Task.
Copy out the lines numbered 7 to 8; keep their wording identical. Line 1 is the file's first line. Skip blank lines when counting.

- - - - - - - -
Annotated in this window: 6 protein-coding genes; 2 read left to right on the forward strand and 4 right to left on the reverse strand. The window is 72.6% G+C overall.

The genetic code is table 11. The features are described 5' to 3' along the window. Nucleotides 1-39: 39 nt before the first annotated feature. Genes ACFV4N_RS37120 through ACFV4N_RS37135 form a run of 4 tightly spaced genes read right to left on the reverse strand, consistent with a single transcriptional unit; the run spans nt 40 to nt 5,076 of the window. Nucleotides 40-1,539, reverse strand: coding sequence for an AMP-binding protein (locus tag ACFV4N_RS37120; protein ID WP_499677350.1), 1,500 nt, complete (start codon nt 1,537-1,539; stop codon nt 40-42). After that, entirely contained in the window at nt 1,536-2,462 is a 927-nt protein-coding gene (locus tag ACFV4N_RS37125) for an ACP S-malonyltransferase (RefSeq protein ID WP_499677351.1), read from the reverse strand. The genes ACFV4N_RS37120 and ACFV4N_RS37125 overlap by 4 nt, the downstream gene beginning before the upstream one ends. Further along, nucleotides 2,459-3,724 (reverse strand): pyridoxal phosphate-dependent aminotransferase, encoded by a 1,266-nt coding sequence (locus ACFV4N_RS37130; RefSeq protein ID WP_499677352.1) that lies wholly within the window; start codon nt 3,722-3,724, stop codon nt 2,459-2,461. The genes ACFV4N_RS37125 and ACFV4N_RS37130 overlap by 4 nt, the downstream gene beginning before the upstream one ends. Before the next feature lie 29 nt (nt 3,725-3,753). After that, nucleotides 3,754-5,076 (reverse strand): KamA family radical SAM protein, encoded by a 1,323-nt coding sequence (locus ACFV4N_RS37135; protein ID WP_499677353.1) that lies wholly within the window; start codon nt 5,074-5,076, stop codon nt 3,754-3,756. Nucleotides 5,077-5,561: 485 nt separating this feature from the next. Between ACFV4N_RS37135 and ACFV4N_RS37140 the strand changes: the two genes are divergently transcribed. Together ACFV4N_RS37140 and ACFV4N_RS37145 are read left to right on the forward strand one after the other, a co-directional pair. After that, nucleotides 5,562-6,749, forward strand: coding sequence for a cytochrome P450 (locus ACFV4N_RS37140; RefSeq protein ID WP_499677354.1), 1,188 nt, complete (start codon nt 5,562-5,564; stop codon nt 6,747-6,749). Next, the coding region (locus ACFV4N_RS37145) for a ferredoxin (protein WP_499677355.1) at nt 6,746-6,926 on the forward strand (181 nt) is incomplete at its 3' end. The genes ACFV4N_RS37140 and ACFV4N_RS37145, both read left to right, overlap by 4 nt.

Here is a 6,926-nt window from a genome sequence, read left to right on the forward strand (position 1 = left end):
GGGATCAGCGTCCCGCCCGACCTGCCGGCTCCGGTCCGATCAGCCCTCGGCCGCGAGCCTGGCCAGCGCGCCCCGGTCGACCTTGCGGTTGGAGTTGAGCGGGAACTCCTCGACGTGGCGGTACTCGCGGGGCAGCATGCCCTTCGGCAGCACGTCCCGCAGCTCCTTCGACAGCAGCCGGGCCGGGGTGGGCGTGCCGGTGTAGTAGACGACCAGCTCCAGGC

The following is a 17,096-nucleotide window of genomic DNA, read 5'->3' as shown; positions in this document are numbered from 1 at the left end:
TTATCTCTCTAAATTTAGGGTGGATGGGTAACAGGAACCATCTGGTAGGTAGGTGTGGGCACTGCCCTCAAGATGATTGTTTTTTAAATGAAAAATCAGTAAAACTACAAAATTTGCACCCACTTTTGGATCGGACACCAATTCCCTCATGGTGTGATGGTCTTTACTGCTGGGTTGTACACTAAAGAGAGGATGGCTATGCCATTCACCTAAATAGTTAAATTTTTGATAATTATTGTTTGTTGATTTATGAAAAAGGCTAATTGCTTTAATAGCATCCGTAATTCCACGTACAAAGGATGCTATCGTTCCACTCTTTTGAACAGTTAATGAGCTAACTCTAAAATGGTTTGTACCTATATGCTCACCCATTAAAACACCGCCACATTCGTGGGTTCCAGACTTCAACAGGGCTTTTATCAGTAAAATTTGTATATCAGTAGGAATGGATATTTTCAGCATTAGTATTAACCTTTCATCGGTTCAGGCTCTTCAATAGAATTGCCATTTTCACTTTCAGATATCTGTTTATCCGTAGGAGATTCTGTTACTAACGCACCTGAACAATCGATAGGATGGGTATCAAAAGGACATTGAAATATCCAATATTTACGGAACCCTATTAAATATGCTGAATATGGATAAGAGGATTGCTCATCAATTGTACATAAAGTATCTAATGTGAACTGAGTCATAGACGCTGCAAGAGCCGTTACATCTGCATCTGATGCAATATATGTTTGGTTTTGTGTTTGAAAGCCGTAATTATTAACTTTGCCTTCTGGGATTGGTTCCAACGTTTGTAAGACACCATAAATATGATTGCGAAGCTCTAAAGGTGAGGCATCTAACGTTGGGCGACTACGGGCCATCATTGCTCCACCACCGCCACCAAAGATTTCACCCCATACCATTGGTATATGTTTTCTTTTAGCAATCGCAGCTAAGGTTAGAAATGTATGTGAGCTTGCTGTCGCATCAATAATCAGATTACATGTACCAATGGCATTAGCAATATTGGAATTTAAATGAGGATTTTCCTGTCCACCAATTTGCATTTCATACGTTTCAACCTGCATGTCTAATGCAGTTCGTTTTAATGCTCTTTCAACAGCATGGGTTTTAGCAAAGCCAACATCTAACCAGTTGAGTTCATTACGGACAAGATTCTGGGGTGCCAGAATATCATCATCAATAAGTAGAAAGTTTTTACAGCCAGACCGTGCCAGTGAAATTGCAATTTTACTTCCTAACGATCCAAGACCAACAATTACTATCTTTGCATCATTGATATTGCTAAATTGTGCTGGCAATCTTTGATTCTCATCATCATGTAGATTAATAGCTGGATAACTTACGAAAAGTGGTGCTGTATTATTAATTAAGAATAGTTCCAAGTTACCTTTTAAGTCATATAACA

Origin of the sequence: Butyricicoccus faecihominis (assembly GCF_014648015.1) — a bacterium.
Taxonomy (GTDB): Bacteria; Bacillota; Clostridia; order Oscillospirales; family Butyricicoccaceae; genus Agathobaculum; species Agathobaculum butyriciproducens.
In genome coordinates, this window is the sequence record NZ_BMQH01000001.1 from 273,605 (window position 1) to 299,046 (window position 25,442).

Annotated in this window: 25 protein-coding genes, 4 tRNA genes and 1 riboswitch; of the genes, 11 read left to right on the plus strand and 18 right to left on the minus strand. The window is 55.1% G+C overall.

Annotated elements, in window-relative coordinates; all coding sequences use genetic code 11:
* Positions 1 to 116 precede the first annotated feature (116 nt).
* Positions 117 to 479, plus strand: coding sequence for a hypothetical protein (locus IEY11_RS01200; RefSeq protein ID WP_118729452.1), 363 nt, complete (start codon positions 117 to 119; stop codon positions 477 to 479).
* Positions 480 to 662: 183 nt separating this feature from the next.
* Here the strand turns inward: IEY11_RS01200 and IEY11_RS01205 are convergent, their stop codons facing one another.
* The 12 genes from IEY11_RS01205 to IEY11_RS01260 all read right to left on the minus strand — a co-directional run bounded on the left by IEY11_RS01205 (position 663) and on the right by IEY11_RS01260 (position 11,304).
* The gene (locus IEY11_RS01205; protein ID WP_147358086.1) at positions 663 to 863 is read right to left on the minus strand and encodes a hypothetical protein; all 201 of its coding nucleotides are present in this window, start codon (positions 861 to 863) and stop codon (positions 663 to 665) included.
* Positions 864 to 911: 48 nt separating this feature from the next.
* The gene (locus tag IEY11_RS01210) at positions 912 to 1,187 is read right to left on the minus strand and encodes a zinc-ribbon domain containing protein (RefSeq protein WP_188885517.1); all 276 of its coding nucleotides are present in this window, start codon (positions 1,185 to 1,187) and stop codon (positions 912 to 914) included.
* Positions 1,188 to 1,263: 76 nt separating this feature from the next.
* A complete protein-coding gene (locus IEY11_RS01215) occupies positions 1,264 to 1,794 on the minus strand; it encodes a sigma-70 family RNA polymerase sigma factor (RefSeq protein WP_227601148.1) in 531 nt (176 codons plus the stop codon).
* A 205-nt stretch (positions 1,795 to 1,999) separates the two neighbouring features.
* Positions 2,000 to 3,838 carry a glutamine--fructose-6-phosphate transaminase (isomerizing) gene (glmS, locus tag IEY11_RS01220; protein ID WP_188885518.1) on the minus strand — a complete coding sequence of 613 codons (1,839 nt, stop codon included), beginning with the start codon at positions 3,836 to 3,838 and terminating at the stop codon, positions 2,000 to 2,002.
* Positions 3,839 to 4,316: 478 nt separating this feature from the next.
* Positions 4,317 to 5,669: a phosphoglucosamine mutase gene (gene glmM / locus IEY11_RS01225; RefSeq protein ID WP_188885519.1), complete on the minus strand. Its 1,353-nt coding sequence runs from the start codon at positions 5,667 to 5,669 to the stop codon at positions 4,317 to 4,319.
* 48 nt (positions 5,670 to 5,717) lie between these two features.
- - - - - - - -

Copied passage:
Origin of the sequence: Butyricicoccus faecihominis (assembly GCF_014648015.1) — a bacterium.
Taxonomy (GTDB): Bacteria; Bacillota; Clostridia; order Oscillospirales; family Butyricicoccaceae; genus Agathobaculum; species Agathobaculum butyriciproducens.